Homes for Syrian Refugees

photo oneAccording to the most recent United Nations High Commissioner for Refugees (UNHCR) report there are now more than 2.5 million Syrian refugees displaced from their homes, with 936,861 Syrian refugees in Lebanon and 577,786 in Jordan.

With bombings and chemical warfare happening in civilian Syrian communities, the majority of these refugees have lost loved ones and their homes, with nothing to return to. Many left with only a bag of clothing, running for their lives into the surrounding foreign lands.

Now living in countries that don’t have the infrastructure to support them with housing, food and other supplies, many Syrian refugees are living in overcrowded situations, like Yousef. Yousef and his 21 relatives fled Syria to live in a three-bedroom apartment in Sidon, Lebanon.

Other refugees, like the Hawas family, are living in the remnants of an abandoned barn. The mother of the family said she felt afraid to live in such a remote area, facing unknown attacks or what to do if her children become ill.

Many other refugees are living in severe conditions, in tent cities made up of flimsy plastic, without sanitation, clean water, heat and bedding. The cold winter is making it very difficult for infants, the elderly and those suffering from illness to survive.

With Integral Alliance, Food for the Hungry (FH) is working to serve these refugees as they live through a cold winter.

Through two local church partners inside Syria, FH is providing food rations, medical assistance and winter supplies for 3,700 families (22,200 individuals) every month.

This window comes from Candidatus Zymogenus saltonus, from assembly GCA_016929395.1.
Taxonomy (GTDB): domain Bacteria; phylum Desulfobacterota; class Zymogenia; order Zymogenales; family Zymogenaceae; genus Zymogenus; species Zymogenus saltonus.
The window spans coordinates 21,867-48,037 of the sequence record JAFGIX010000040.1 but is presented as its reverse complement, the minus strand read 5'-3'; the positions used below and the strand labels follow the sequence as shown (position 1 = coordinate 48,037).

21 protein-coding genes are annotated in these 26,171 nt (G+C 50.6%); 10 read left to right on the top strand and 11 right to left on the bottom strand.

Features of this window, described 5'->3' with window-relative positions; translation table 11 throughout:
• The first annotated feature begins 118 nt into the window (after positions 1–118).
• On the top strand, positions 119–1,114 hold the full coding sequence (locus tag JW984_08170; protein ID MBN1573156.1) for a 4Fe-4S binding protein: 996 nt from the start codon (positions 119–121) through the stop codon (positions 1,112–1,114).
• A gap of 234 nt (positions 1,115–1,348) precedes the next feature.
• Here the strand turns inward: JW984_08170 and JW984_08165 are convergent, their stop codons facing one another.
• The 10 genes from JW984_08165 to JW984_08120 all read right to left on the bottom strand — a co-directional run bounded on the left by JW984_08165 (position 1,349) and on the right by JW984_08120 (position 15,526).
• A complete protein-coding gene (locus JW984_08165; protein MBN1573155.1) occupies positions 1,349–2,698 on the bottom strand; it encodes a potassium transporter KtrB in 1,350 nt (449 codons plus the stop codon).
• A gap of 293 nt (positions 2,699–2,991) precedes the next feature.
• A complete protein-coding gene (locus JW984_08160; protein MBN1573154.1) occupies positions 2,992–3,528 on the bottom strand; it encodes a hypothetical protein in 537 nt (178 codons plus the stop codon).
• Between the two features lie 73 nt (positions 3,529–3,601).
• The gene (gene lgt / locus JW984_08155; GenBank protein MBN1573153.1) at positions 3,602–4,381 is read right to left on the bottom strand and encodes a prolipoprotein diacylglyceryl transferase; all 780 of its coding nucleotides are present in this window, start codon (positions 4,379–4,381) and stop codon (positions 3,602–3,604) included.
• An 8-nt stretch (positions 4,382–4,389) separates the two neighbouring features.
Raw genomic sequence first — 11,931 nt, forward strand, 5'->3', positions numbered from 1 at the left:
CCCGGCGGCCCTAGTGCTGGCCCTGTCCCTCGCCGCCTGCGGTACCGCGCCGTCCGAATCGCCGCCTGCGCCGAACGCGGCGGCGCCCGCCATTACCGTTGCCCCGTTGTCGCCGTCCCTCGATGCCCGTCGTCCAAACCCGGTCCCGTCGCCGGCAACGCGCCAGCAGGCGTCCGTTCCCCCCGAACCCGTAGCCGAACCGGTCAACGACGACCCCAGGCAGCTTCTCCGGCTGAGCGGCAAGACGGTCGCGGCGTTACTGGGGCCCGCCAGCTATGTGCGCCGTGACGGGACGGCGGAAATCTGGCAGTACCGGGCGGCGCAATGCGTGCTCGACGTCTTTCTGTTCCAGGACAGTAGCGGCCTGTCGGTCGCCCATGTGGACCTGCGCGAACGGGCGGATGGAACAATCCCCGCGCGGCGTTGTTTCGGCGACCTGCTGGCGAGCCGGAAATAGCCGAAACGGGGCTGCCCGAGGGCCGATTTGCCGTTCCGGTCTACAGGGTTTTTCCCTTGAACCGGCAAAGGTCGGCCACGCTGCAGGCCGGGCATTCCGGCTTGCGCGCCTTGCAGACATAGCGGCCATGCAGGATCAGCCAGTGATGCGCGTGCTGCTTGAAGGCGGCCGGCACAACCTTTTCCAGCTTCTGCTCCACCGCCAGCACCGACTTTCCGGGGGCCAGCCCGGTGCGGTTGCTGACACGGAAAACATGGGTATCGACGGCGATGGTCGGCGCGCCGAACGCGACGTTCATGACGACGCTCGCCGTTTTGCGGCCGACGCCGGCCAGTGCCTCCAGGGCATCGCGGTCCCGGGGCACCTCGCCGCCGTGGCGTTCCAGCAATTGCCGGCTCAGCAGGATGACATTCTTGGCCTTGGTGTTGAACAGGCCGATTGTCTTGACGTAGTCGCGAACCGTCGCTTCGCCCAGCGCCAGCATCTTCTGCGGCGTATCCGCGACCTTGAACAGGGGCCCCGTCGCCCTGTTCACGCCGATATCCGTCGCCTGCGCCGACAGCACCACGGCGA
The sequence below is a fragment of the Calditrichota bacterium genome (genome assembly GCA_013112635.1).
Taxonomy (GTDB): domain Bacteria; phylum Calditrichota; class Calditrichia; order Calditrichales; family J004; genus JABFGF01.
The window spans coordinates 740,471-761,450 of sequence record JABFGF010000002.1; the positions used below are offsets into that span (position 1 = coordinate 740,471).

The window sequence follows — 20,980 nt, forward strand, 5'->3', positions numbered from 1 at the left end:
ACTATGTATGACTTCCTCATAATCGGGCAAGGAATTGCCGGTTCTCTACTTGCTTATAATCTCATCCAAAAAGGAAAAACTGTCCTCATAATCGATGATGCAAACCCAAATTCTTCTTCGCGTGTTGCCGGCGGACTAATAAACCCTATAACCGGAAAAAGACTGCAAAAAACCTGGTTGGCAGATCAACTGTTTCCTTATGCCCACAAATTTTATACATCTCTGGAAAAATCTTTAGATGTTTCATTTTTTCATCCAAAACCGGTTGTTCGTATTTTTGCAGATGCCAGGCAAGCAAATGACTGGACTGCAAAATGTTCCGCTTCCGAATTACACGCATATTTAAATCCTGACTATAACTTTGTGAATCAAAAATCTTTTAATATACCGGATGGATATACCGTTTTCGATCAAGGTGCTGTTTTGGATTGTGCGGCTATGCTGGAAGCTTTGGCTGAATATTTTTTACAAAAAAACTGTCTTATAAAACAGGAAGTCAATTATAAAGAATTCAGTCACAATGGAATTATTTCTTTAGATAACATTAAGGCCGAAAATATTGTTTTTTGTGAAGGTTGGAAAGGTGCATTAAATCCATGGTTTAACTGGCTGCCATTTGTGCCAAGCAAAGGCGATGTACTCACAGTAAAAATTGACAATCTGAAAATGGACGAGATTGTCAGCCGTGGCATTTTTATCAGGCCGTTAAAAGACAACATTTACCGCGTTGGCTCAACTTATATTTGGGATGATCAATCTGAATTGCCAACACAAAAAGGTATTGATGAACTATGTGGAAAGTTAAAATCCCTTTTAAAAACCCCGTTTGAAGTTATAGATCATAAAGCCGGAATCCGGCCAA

By working through 18 churches and other Integral Alliance partners in Lebanon, FH is providing food to approximately 2,600 families (15,600 individuals) on a monthly basis. These families are still in need of further  winter supplies of food, blankets, mattresses and stoves.

Through working with one of the local churches in the Bekaa, FH helped to start a school for 200 children from kindergarten to sixth grade. In the afternoons, they have literacy classes for other children.

Syrian refugees continue to need our help, especially the most vulnerable facing harsh winter temperatures. Please consider joining FH’s work to continue to help these refugees as they journey to start new lives in foreign countries.

Related posts:

  1. Syrian Children: Life as Refugees
  2. Syrian Refugee Voices
  3. Welcoming refugees to our cities
  4. Emotional relief is key to helping Syria’s civilian refugees
  5. Refugee hunger: A family’s story of survival.

About Renee Targos

Renee is a former journalist and editor for national arts and business publications. As a writer for Food for the Hungry, Renee explores and reports on the work and relationships of partners, FH staff and impoverished communities.

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